§ 461. “Nor Make anything but Gold and Silver Coin a Legal Tender.”

The provision of this section, that the States may not make anything but gold and silver coin a legal tender in payment of debts, would appear, at first view, to authorize a State to make gold and silver a legal tender, in the absence of Federal legislation, and consequently to give the States a concurrent power within those limits. It must be noted, however, that gold and silver coin can only be impressed with the quality of money by Federal legislation, and Federal legislation may withdraw that quality at any time. Then the power of the States to make gold and silver a legal tender would cease; gold and silver metal can not be made legal tender until it is converted into coin; it can only be converted into coin by the Federal authority. (Burgess, Political Sc. ii. 142.)

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Commonwealth not to legislate in respect to religion.

116. The Commonwealth shall not make any law for establishing any religion, or for imposing any religious observance462, or for prohibiting the free exercise of any religion, and no religious test shall be required as a qualification for any office or public trust under the Commonwealth.

UNITED STATES—No religious test shall ever be required as a qualification to any office or public trust under the United States—Art. VI. sec. 3.

Congress shall make no law respecting an establishment of religion, or prohibiting the free exercise thereof.—Amendment I.

HISTORICAL NOTE.—Clause 16, Chap. V. of the Commonwealth Bill of 1891 was:—“A State shall not make any law prohibiting the free exercise of any religion.” This was adopted verbatim at the Adelaide session, 1897. At the Melbourne session, Mr. Higgins moved an amendment to make the clause read: “A State shall not, nor shall the Commonwealth, make any law prohibiting the free exercise of any religion, or imposing any religious test or observance.” Mr. Higgins argued that these words might be necessary to prevent an implication, arising out of the recognition of Almighty God in the preamble, that the Commonwealth had power to legislate upon religious matters. The objections raised to the amendment were that the “free exercise of religion” was too wide an expression, and might sanction objectionable rites; and that the provision was unnecessary, as the Federal Parliament had no power to legislate as to religion. Mr. Higgins' amendment was negatived, as was also a suggestion by the House of Assembly in Tasmania, to add the words “nor appropriate any portion of its revenues or property for the propagation or support of any religion.” The clause itself was then negatived. (Conv. Deb., Melb., pp. 654-64.) At a later stage Mr. Higgins proposed a new clause, in substantially the form of the above section. Mr. Symon moved, as an amendment, to substitute the following provision:—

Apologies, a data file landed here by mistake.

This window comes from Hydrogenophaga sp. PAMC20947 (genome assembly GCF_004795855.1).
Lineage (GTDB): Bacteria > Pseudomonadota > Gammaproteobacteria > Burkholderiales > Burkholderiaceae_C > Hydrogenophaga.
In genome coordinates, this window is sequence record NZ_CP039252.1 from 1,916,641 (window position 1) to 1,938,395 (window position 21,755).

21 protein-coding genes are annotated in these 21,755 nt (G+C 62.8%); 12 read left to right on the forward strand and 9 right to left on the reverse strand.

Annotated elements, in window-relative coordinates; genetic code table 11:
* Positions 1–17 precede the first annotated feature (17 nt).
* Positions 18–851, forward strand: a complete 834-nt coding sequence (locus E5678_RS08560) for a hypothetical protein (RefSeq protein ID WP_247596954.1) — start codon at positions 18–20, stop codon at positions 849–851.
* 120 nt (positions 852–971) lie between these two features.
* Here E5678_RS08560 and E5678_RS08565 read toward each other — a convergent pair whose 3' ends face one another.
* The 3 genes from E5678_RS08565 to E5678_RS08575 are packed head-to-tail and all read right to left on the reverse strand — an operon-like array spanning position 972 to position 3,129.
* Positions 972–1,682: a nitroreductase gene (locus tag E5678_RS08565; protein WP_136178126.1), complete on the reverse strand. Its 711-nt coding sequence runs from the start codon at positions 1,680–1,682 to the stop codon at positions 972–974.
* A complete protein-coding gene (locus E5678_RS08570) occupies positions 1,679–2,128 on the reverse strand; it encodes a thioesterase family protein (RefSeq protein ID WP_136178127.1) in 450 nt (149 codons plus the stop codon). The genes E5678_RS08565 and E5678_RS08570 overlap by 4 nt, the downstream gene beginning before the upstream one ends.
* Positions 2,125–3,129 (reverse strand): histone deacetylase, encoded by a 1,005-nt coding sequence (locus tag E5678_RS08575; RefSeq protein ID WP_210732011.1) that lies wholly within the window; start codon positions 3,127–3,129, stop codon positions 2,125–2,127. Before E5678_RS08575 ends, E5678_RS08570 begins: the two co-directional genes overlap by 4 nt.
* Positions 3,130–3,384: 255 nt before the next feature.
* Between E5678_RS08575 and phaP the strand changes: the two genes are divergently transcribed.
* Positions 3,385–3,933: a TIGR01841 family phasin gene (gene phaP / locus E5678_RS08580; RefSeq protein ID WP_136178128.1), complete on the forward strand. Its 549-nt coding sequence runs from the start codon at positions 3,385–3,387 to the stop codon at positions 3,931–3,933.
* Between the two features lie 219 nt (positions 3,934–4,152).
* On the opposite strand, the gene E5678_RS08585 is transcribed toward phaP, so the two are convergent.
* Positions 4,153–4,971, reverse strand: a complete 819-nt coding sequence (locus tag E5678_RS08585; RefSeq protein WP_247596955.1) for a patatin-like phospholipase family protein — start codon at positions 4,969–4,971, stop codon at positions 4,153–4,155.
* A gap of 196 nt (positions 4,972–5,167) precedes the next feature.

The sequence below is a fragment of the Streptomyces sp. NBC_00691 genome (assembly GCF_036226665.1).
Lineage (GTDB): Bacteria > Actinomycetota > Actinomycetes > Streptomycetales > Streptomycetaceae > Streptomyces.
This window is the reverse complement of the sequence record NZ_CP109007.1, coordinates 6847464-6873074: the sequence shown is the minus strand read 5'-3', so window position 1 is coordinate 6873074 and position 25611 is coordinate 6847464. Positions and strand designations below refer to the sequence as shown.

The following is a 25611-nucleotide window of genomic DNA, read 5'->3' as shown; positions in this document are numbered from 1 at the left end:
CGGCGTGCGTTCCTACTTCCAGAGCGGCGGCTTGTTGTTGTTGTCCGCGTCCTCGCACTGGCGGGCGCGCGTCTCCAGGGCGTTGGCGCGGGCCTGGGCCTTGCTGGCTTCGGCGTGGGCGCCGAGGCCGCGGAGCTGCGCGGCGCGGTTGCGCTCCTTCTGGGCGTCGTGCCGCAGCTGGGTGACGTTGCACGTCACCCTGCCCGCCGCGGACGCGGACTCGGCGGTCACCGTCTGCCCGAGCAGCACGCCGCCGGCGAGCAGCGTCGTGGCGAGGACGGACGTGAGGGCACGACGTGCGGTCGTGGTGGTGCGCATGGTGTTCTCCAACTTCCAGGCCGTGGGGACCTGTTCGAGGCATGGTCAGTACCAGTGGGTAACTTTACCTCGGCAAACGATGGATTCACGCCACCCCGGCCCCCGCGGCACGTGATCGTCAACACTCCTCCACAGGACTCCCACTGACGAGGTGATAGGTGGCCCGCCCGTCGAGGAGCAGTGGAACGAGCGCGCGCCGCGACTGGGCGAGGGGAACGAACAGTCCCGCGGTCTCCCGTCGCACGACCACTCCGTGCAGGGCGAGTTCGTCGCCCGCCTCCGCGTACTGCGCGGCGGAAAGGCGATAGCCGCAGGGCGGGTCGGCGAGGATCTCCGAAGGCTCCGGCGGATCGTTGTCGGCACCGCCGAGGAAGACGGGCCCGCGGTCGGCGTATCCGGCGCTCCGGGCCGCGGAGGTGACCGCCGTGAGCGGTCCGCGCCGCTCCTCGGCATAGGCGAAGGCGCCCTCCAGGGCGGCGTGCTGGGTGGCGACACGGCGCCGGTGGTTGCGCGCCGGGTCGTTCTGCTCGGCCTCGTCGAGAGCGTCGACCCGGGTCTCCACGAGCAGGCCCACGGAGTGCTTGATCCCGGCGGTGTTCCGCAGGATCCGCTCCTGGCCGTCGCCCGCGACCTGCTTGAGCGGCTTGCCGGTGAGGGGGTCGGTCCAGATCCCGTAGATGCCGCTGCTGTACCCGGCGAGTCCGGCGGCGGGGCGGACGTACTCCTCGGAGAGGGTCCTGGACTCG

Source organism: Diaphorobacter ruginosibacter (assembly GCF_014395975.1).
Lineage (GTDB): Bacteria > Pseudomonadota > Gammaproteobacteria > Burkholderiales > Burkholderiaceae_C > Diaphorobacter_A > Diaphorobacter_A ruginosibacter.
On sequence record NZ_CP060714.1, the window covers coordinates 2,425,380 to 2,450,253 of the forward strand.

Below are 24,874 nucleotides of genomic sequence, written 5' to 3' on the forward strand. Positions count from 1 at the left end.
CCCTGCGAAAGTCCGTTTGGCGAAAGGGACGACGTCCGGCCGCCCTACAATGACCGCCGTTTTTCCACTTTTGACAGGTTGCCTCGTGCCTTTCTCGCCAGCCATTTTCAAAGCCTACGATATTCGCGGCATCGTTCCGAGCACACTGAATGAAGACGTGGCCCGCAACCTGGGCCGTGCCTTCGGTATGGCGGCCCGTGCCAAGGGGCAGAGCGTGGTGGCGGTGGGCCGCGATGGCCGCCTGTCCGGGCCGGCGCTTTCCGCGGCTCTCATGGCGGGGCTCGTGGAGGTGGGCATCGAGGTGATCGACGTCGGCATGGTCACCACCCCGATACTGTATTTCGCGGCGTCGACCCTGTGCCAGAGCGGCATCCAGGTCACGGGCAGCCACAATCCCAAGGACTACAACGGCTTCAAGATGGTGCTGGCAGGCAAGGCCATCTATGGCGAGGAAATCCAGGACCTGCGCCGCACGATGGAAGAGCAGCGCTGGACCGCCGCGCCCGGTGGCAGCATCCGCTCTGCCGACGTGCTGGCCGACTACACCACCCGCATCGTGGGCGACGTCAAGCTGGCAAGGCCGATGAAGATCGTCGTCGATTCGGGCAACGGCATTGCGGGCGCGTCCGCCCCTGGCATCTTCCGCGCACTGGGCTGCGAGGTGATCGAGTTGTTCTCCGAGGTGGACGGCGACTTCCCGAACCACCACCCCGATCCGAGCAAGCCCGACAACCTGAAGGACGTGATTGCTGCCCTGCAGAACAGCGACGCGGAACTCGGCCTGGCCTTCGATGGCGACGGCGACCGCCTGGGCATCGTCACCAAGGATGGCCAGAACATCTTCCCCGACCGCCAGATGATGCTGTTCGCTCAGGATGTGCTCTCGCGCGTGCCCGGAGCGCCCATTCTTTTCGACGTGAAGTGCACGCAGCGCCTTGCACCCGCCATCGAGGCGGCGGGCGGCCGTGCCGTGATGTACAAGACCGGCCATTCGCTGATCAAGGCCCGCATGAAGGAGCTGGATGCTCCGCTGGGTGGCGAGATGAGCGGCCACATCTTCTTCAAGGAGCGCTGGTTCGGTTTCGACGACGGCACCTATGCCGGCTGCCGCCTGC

“Nothing in this Constitution shall be held to empower the Commonwealth to require any religious test as a qualification for any public office or public trust under the Commonwealth.”

After debate, Mr. Symon's amendment was negatived by 22 votes to 19, and Mr. Higgins' clause was carried by 25 votes to 16. (Conv. Deb., Melb., pp. 1769-79.) Drafting amendments were made after the fourth report.